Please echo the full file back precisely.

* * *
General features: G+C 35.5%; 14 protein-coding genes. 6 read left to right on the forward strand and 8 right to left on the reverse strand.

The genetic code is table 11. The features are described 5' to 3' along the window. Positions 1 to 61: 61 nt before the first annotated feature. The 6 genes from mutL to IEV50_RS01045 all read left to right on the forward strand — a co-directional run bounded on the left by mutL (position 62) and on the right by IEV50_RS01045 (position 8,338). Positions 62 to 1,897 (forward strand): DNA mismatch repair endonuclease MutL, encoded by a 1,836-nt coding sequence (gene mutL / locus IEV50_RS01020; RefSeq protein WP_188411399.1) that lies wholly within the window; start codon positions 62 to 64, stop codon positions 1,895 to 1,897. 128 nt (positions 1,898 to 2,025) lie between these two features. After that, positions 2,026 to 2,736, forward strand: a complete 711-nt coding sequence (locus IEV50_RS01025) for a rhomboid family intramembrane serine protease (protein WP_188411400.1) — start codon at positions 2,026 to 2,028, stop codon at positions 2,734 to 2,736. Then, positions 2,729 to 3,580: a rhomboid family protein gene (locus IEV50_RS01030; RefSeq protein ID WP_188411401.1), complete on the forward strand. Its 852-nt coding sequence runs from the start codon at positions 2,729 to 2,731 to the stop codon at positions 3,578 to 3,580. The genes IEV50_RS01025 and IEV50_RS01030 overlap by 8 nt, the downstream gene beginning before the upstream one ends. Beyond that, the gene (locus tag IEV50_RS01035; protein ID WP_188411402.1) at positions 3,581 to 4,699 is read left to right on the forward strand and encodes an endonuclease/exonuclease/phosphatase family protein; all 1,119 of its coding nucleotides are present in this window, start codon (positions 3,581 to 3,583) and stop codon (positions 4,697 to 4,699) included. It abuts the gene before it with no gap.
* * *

General features: G+C 35.5%; 14 protein-coding genes. 6 read left to right on the forward strand and 8 right to left on the reverse strand.

The genetic code is table 11. The features are described 5' to 3' along the window. Positions 1 to 61: 61 nt before the first annotated feature. The 6 genes from mutL to IEV50_RS01045 all read left to right on the forward strand — a co-directional run bounded on the left by mutL (position 62) and on the right by IEV50_RS01045 (position 8,338). Positions 62 to 1,897 (forward strand): DNA mismatch repair endonuclease MutL, encoded by a 1,836-nt coding sequence (gene mutL / locus IEV50_RS01020; RefSeq protein WP_188411399.1) that lies wholly within the window; start codon positions 62 to 64, stop codon positions 1,895 to 1,897. 128 nt (positions 1,898 to 2,025) lie between these two features. After that, positions 2,026 to 2,736, forward strand: a complete 711-nt coding sequence (locus IEV50_RS01025) for a rhomboid family intramembrane serine protease (protein WP_188411400.1) — start codon at positions 2,026 to 2,028, stop codon at positions 2,734 to 2,736. Then, positions 2,729 to 3,580: a rhomboid family protein gene (locus IEV50_RS01030; RefSeq protein ID WP_188411401.1), complete on the forward strand. Its 852-nt coding sequence runs from the start codon at positions 2,729 to 2,731 to the stop codon at positions 3,578 to 3,580. The genes IEV50_RS01025 and IEV50_RS01030 overlap by 8 nt, the downstream gene beginning before the upstream one ends. Beyond that, the gene (locus tag IEV50_RS01035; protein ID WP_188411402.1) at positions 3,581 to 4,699 is read left to right on the forward strand and encodes an endonuclease/exonuclease/phosphatase family protein; all 1,119 of its coding nucleotides are present in this window, start codon (positions 3,581 to 3,583) and stop codon (positions 4,697 to 4,699) included. It abuts the gene before it with no gap.